Monday, July 14, 2008

Indymac Line

I was able to make a short detour to Pasadena and check out the scene over at Indymac. There were a ton of local and national media on-site doing interviews; Pasadena PD were on hand for crowd and traffic control. A local AM radio news channel dedicated a whole hour to the story, including numerous interviews with people who lost tens of thousands of dollars.

Personally, I think this could be the start of something a lot bigger. One interesting aspect of this story (discussed by Calculated Risk last night) is the very large average deposit size of these Indymac accounts. CR pegs the average at around $90,000 per. And as I discussed earlier, the average loss is around $50,000 for accounts over the FDIC limit.

I will go out on a limb and argue that this so-called "run on the bank" was caused by people simply acting rationally to reduce their deposits below the $100,000 FDIC limit, and that Indymac was relying on these uninsured deposits to stay alive.

Going by the media presence outside Indymac, this will be top national news for quite a while. How many people with deposits over $100,000 will be making rational withdrawals over the next few days? How many children and grandchildren will be calling mom and grandma tonight making sure the savings account is safe?

How many other banks out there are relying on uninsured deposits to stay alive? I think we're about to find out.


10 comments :

Sippn said...

Acting rationally would have been prior to last week.

There was 20 months of heavy trading while the stock declined 50% every few months.

The business model it used was failing publicly at other lenders for the past 12 months.

NOPE. Plenty of notice given. Thats the risk for those extra few % of return those CD investors traded for.

Perfect Storm said...

I agree with exactly what sippin said.

Sippn said...

Max, I realize why I don't have a blog....So some blow hard like me doesn't have to disagree with everything I say!

Keep up the great work.

There's lots more fun things to do down there than that.

Max said...

Acting rationally would have been prior to last week.

I think we agree with each other. Any act of withdrawal to get deposits below the FDIC limit is a purely rational decision.

I'm trying (and failing) to make a distinction between a so-called "panic" (which is what the FDIC is supposed to prevent) and what happened to Indymac. WTF is the OTS doing when they allow a bank to keep soliciting uninsured deposits when they know the bank wouldn't exist without them?

This smacks of the same logic that people use to slam the subprime borrower. Yeah, these people should have understood what the FDIC limits were and what they meant. Yeah, they got slightly better returns on their deposits. But we're not taking about people who lied about their income, or greedy house flippers. These are people who saved their whole lives for their money. We should expect people like this to act rationally in the next few days and get their deposits below $100,000.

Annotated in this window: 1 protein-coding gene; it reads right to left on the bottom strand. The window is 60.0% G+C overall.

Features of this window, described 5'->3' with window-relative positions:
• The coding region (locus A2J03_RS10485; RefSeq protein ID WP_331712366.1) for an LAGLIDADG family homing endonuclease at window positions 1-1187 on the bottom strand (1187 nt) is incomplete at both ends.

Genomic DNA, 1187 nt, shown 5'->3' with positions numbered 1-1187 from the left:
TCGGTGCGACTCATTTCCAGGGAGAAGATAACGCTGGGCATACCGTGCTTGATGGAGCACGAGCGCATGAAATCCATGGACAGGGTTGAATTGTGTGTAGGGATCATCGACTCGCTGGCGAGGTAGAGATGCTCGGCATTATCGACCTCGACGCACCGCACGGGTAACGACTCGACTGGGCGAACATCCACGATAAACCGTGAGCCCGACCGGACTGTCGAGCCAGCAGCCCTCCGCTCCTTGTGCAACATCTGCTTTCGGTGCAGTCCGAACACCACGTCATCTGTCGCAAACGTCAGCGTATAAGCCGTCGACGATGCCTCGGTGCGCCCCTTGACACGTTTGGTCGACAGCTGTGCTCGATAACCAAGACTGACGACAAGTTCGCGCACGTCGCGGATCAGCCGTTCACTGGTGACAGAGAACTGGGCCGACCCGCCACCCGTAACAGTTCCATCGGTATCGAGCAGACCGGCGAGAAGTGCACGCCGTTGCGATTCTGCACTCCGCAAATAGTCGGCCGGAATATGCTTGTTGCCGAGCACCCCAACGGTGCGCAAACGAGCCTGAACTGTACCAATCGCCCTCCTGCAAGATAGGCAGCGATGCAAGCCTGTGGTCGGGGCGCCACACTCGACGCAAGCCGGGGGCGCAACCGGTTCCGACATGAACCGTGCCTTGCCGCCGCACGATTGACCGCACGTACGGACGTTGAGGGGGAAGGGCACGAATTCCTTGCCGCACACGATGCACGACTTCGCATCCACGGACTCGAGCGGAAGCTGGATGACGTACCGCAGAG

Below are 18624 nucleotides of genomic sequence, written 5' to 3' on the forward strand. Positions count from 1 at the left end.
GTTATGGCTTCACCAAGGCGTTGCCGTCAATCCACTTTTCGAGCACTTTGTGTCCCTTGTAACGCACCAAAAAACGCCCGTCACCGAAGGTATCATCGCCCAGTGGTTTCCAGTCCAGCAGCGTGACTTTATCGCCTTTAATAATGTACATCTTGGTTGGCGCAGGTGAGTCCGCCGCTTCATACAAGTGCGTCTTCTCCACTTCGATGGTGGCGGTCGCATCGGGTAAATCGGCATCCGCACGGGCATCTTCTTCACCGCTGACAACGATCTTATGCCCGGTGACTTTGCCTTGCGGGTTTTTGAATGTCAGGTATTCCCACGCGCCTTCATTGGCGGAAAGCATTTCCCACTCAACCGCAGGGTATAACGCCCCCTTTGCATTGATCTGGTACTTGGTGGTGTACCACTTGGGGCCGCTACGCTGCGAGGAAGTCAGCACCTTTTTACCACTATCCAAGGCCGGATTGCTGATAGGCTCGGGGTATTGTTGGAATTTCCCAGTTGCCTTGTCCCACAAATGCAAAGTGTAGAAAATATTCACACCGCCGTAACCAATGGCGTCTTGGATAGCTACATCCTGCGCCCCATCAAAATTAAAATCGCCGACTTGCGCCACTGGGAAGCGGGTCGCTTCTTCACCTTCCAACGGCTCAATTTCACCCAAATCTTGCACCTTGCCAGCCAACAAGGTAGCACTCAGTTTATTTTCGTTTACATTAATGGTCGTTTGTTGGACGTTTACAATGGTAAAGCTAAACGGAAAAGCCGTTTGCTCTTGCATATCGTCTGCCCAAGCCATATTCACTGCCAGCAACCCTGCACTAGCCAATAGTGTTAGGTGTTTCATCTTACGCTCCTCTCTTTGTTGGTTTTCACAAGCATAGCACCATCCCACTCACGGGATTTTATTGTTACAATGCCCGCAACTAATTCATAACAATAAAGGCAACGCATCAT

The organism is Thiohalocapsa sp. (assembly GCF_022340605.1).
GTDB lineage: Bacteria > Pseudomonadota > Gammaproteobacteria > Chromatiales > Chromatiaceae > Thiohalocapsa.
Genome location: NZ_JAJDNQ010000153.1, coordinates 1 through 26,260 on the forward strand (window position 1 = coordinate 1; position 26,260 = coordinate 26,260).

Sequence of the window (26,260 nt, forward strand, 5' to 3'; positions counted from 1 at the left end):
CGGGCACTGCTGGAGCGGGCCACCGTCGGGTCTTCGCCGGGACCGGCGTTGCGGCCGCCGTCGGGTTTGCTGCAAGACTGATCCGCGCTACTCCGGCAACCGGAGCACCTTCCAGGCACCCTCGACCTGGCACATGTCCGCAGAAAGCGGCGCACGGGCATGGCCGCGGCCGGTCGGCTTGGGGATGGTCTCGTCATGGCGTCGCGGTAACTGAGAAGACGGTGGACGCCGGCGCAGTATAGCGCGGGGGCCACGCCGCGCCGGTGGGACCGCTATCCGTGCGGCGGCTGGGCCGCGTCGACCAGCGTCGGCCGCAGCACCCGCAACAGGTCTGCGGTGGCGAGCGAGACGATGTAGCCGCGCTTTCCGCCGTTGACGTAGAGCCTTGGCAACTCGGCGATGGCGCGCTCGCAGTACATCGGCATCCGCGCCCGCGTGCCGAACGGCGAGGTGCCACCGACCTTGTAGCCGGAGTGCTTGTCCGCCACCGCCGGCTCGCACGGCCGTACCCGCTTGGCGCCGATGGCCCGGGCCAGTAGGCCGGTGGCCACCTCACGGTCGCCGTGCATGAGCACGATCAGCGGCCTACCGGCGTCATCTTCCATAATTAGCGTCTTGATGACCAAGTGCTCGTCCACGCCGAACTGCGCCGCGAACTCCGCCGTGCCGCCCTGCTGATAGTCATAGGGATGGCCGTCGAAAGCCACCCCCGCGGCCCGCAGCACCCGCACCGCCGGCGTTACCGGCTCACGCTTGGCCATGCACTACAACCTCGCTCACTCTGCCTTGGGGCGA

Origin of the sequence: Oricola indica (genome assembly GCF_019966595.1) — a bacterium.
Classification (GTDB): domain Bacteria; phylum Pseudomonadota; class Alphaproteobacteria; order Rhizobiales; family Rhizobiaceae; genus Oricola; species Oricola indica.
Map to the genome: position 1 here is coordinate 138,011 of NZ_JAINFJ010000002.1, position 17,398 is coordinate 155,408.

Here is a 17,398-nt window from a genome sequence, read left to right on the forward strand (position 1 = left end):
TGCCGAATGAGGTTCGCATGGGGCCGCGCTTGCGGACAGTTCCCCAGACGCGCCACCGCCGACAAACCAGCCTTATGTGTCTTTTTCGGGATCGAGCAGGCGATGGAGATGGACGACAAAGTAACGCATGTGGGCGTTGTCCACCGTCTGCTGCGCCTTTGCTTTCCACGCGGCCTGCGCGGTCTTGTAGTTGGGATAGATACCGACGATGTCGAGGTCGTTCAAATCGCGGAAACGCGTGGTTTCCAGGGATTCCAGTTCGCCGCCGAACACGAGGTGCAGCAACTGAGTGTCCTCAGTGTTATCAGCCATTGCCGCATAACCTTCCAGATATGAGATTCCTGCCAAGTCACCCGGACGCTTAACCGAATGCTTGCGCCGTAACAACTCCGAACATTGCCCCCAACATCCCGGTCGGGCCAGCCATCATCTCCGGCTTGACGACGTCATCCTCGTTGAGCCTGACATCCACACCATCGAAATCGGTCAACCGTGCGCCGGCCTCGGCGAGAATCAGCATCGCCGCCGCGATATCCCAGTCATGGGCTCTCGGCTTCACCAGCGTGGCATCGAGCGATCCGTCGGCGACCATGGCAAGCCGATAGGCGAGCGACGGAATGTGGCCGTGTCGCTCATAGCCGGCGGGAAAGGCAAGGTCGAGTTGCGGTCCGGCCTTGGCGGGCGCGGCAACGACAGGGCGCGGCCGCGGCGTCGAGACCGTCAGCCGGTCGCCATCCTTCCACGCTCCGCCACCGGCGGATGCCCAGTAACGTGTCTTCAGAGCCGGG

We've been trained to trust government agencies, and we've been lulled by years of outsized ROI and low risk. That state of affairs is now over.

Max said...

So some blow hard like me doesn't have to disagree with everything I say!

Don't worry about it; you guys are hard on me sometimes, but it keeps me honest. Seriously, I welcome the criticism. Anyone writing comments on my blog at 4 in the morning can say whatever they want. :)

Mike said...

I have close to FDIC limit in CD's at one of the banks that are in trouble right now.

I was bit worried about it and called the bank to see about my option of terminating the CD's early.

The lady at the bank said they were getting these types of calls and people asking about safety of their money all day. Did not make me very assured.

However, I am keeping my money in there as if this bank goes under. I am sure FDIC will pay out. And there is that $1,000 early withdrawl penalty.

Max said...

The lady at the bank said they were getting these types of calls and people asking about safety of their money all day. Did not make me very assured.

Today show and the Early show had "experts" on this morning, calmly recommending that people reduce their deposits to below the FDIC limit.

Mish calculated that there are over $2 trillion in uninsured deposts in US banks.

Patient Renter said...

Indymac was relying on these uninsured deposits to stay alive.

It's a good hypothesis. I wonder if there's any way to find out if you're right?

I am keeping my money in there as if this bank goes under. I am sure FDIC will pay out.

You might want to do some reading about how the FDIC goes about paying out. From what I've read, it can take years. If you don't need the money anytime soon though, I guess it wouldn't matter, but I'd think you'd at least want to have your money back ASAP so you could make some interest on it.

Sippn said...

Yea, not trusting 'em anymore, including Wall Street.

Starting to understand Bud Fox's dad and a lot of other senior citizens.

Darth Toll said...

Mike, the FDIC has roughly $50B in reserves and a possible $80B in credit line with the Treasury. I say possible because we don't know if the Treasury would be willing/able to support that without substantial foreign help (continuing to buy US paper at absurd low interest rates.) Now it looks as if the FDIC is looking at around $200B in losses over the next couple of years so it is virtually certain that the FDIC will go under or will face a crises like the GSE's where it may go under. Therefore, if you are below limit with some institutions, will it matter if the bank goes under?

Best to look at the Texas ratio and know which bank you are doing business with.

http://wallstreetexaminer.com/blogs/winter/?p=1770